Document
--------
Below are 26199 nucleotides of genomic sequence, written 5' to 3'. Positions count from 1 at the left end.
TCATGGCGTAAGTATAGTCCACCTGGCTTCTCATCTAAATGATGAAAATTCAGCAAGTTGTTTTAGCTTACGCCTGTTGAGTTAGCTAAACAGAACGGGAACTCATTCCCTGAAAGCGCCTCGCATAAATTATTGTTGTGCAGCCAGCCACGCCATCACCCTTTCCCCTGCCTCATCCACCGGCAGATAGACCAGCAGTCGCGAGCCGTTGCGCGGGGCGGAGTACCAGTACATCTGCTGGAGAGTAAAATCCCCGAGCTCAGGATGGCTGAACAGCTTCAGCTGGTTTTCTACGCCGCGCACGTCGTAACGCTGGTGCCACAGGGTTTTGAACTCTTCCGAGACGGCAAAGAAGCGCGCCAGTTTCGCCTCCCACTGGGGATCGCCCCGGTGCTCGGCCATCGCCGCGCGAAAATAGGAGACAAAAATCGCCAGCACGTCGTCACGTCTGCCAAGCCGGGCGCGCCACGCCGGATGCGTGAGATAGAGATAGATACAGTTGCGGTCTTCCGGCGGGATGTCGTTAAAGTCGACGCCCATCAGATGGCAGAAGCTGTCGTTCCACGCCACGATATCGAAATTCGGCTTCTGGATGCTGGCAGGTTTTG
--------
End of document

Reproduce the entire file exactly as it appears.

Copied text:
Below are 26199 nucleotides of genomic sequence, written 5' to 3'. Positions count from 1 at the left end.
TCATGGCGTAAGTATAGTCCACCTGGCTTCTCATCTAAATGATGAAAATTCAGCAAGTTGTTTTAGCTTACGCCTGTTGAGTTAGCTAAACAGAACGGGAACTCATTCCCTGAAAGCGCCTCGCATAAATTATTGTTGTGCAGCCAGCCACGCCATCACCCTTTCCCCTGCCTCATCCACCGGCAGATAGACCAGCAGTCGCGAGCCGTTGCGCGGGGCGGAGTACCAGTACATCTGCTGGAGAGTAAAATCCCCGAGCTCAGGATGGCTGAACAGCTTCAGCTGGTTTTCTACGCCGCGCACGTCGTAACGCTGGTGCCACAGGGTTTTGAACTCTTCCGAGACGGCAAAGAAGCGCGCCAGTTTCGCCTCCCACTGGGGATCGCCCCGGTGCTCGGCCATCGCCGCGCGAAAATAGGAGACAAAAATCGCCAGCACGTCGTCACGTCTGCCAAGCCGGGCGCGCCACGCCGGATGCGTGAGATAGAGATAGATACAGTTGCGGTCTTCCGGCGGGATGTCGTTAAAGTCGACGCCCATCAGATGGCAGAAGCTGTCGTTCCACGCCACGATATCGAAATTCGGCTTCTGGATGCTGGCAGGTTTTG